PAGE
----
Perennial Flowers in Ohio
Ohio gardens range from temperate climates on the shores of Lake Erie and the banks of the Ohio River to the hot summers and cold winters of the state's largely flat midsection. Ranging from USDA Plant Hardiness Zone five to seven, Ohio is well-suited for a large number of perennial flowering plants. The state has its favorites–some native, some that have adapted to life in the "Buckeye State." All are vibrant and enjoyable.
Hostas, a genus of more than 40 lily-like plants, are an Ohio favorite. The shiny, broadleaf plants are some of the first to emerge in the spring (usually in mid-April in Ohio) and last through the first hard frost. Hardy to growing zone three, hostas are perfectly suited for Ohio's zone five to seven gardens and reward growers by returning larger and hardier each season. Hostas come in a variety of shades of green, some solid and some variegated, and produce purple, lavender or white, stalk-like flowers in mid- to late summer.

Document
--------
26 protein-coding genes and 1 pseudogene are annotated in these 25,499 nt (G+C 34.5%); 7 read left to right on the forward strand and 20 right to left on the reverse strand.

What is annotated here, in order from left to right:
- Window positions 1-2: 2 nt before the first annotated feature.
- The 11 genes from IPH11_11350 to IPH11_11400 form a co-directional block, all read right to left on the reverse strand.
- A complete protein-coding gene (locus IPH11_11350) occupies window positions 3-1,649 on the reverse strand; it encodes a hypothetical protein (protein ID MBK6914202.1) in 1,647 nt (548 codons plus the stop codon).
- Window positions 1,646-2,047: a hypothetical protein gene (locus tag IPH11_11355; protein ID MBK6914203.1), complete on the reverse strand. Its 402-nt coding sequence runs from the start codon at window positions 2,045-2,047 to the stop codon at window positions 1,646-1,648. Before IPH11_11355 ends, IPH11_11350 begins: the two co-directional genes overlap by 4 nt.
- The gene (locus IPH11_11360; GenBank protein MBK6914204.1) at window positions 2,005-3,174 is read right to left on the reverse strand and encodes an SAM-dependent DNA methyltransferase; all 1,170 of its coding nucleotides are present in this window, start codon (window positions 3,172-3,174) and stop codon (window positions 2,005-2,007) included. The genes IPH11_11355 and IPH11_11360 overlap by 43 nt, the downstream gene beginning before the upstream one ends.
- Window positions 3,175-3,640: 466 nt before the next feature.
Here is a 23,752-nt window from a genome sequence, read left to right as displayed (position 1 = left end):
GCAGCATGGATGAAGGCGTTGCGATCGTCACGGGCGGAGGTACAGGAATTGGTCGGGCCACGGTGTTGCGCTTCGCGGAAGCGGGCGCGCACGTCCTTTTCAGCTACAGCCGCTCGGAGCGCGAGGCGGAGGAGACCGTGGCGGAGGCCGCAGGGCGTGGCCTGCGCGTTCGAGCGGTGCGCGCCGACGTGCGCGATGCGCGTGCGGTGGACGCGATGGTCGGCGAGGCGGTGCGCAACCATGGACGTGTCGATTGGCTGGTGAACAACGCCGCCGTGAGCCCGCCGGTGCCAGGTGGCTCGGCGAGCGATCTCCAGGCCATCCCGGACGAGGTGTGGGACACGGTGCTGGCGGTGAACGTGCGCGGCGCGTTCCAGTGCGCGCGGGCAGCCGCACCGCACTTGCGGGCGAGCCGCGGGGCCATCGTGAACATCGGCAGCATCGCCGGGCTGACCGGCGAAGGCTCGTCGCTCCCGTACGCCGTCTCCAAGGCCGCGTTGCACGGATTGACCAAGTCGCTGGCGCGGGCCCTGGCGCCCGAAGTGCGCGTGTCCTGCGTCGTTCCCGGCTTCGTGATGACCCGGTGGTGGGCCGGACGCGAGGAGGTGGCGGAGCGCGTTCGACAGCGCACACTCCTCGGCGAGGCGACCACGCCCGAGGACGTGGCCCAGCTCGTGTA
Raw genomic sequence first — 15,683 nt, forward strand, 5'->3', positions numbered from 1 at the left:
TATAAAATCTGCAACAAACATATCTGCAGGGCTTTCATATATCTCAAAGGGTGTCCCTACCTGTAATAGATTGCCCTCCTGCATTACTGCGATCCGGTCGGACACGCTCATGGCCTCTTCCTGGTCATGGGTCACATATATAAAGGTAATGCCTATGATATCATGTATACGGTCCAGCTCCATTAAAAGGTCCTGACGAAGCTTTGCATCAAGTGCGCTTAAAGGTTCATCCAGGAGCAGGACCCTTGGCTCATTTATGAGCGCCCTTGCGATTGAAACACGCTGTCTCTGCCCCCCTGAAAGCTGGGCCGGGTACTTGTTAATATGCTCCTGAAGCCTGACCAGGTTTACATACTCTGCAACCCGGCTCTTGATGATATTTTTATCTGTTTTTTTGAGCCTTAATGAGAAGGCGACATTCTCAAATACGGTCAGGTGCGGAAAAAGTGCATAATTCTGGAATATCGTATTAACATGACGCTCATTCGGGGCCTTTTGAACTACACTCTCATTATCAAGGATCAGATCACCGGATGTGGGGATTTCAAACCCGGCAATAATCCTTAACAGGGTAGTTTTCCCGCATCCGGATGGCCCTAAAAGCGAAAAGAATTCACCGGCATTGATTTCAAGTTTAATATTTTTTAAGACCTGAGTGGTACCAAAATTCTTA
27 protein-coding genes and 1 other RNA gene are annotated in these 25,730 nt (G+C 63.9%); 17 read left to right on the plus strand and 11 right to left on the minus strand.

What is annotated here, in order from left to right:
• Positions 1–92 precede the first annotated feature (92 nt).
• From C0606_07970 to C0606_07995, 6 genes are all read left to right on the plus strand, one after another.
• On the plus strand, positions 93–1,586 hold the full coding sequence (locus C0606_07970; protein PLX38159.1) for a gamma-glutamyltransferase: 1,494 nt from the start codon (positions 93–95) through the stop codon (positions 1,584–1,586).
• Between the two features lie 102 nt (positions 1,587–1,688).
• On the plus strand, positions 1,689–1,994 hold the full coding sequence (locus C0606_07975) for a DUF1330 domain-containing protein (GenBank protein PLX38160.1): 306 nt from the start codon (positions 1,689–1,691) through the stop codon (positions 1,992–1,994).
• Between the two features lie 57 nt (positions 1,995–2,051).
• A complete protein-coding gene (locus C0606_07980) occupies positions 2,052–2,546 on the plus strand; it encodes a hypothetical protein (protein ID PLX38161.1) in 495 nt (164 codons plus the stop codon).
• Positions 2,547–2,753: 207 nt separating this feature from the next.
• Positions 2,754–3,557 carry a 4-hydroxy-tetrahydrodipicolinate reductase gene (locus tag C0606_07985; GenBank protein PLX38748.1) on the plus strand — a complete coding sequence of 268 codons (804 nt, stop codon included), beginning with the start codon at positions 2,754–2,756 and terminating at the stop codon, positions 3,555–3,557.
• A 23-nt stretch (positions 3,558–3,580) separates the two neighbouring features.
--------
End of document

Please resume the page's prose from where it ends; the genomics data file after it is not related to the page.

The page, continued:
Purple coneflowers, the common name for "echinacea," are another Ohio favorite. These former wildflowers can grow to more than 3 feet tall and produce daisy-like flowers in shades of rose and purple in midsummer and continue to bloom for two to three months. This Midwest native plant thrives in full sun and is drought-resistant.
Tall, stately irises lend interest and color to any Ohio perennial garden. These flowers take their name from the Greek word for "rainbow," which is fitting because there are more than 300 different kinds of irises, in most colors of the spectrum. Sometimes called "flags" in the Midwest, irises grow from shallowly planted rhizomes and thrive in sunny areas with good drainage.
Like the phoenix rising from the ashes, the bleeding heart (formally "dicentra") dies off completely to the ground each summer only to reappear in the spring stronger and more vibrant than ever. Mature bleeding hearts grow to be 2 to 3 feet tall and just as wide. They produce delicate, heart-shaped (hence the name), pink or white, drop-like blossoms in mid-spring on fern-like branches. A native of Asia, this plant has assimilated well in the Midwest and is hardy to growing zone five.